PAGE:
Belatedly weighing in on the dominant issue of health reform, President Obama used his congressional address Wednesday to argue forcefully for overhaul of a patchwork system that excludes millions of Americans and whose ever-rising cost are unsustainable.
His speech was partly a tutorial -- a clear explanation of the status quo, including how the plight of the uninsured impacts those with insurance by inflating premiums and how perverse incentives encourage expensive and often needless procedures and skimp on cheaper, more effective preventive care.
But mostly it was a summons to action, to provide Americans the "security and stability" of health care that is satisfactory, dependable and efficient and exempt from the vagaries of cold-hearted insurance company practices.
After being content to let Congress thrash out the details, a deference that fed public confusion and unease, exacerbated by misinformation and outright lies of reform foes, Obama spelled out his "plan."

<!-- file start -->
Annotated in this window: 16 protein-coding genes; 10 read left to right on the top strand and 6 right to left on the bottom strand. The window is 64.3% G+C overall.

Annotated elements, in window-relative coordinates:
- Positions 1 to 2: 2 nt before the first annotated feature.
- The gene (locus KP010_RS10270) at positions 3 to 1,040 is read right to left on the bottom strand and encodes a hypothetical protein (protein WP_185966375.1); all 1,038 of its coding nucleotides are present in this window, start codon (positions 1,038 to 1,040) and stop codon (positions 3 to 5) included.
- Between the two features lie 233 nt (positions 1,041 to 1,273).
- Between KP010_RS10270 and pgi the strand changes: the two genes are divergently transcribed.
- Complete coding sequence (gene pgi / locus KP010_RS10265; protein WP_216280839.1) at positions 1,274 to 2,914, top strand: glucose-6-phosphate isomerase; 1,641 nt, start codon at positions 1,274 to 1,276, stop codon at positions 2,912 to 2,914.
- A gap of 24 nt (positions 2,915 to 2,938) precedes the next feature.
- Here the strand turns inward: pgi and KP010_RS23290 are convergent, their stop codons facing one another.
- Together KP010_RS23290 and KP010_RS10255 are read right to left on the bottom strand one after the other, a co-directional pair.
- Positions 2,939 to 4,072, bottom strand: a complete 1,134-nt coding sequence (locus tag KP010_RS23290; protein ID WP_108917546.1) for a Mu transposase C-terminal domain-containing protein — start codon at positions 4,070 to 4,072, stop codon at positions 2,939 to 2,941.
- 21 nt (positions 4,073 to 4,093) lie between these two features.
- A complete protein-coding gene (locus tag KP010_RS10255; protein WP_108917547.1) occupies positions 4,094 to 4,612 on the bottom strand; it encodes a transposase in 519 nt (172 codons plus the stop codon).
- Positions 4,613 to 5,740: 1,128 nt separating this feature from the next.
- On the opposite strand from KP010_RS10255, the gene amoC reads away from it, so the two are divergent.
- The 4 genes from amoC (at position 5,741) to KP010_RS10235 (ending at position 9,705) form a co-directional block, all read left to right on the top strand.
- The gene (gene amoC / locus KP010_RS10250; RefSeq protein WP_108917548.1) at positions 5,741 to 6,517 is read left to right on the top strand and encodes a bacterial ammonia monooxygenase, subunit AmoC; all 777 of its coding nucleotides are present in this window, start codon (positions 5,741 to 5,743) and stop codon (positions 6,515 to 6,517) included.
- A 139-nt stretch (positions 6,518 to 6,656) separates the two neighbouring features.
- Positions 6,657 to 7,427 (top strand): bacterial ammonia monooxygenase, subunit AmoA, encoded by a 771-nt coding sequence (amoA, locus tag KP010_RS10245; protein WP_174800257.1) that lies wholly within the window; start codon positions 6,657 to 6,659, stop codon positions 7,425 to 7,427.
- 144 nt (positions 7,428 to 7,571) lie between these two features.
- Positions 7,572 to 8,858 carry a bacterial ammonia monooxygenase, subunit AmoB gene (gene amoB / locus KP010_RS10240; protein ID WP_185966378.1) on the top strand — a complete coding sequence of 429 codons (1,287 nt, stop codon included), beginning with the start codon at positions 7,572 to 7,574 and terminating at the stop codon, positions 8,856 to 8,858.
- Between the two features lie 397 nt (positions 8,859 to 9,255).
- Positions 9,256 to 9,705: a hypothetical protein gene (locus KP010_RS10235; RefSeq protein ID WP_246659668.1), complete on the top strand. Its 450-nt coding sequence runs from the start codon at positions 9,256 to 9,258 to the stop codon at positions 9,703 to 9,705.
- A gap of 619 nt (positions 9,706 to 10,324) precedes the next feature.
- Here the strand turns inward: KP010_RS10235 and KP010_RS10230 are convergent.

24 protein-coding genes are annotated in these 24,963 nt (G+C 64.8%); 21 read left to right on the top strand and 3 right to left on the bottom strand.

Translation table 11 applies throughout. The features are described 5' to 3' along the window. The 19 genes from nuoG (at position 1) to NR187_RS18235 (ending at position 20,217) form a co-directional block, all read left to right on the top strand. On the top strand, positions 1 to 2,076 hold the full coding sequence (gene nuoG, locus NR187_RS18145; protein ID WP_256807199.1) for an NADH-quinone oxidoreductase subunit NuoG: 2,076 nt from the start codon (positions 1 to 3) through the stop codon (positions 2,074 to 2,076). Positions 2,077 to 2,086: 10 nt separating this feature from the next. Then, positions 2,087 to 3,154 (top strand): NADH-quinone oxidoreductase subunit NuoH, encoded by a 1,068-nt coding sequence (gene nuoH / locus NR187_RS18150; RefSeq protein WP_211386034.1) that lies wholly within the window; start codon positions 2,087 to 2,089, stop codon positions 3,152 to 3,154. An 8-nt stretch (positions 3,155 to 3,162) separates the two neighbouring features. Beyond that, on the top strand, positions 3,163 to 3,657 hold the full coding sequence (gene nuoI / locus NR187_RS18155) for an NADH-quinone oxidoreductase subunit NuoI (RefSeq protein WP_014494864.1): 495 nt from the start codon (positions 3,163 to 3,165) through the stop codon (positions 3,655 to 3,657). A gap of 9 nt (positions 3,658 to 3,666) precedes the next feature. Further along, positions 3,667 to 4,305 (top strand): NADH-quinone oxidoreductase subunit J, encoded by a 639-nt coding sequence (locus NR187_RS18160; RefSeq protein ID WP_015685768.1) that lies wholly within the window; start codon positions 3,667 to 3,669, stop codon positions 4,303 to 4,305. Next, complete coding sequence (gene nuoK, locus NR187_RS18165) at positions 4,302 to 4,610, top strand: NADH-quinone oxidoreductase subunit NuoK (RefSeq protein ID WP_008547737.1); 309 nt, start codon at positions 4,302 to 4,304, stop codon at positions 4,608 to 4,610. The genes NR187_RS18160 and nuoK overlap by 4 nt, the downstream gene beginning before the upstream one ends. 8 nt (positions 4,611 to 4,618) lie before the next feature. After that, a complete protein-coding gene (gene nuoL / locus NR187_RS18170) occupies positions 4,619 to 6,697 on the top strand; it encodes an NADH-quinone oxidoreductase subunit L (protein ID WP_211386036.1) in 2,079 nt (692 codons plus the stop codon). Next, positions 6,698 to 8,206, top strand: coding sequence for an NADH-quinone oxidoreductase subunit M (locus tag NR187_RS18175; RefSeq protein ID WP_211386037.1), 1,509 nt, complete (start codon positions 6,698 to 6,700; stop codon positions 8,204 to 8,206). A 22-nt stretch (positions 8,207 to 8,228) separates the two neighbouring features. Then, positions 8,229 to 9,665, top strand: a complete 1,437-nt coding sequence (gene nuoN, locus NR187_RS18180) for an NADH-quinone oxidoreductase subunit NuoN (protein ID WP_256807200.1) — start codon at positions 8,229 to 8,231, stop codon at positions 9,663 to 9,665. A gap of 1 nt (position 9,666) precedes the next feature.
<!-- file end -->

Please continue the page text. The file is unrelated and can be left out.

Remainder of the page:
The key is a mandate for everyone to carry health insurance, which minimizes cost-shifting and spreads the risks for insurance companies, eliminating their penchant for dropping sick people or refusing to cover pre-existing conditions. Businesses would be required to provide insurance or help cover their employees' costs. Subsidies would help poorer Americans obtain coverage and insurance exchanges would offer a choice of plans.
While he made a strong case for a public insurance option to compete with private plans in the exchanges, he also said its importance had been exaggerated and declined to insist on its inclusion in the final bill.
He was more vague on cost controls although he insisted on provisions for spending cuts if expected savings don't materialize.
After so ably framing the issue and delineating his priorities, Obama must follow through, prodding Congress, including ideally some constructive-minded Republicans, to enact legislation that fixes a badly flawed, economically unsustainable system.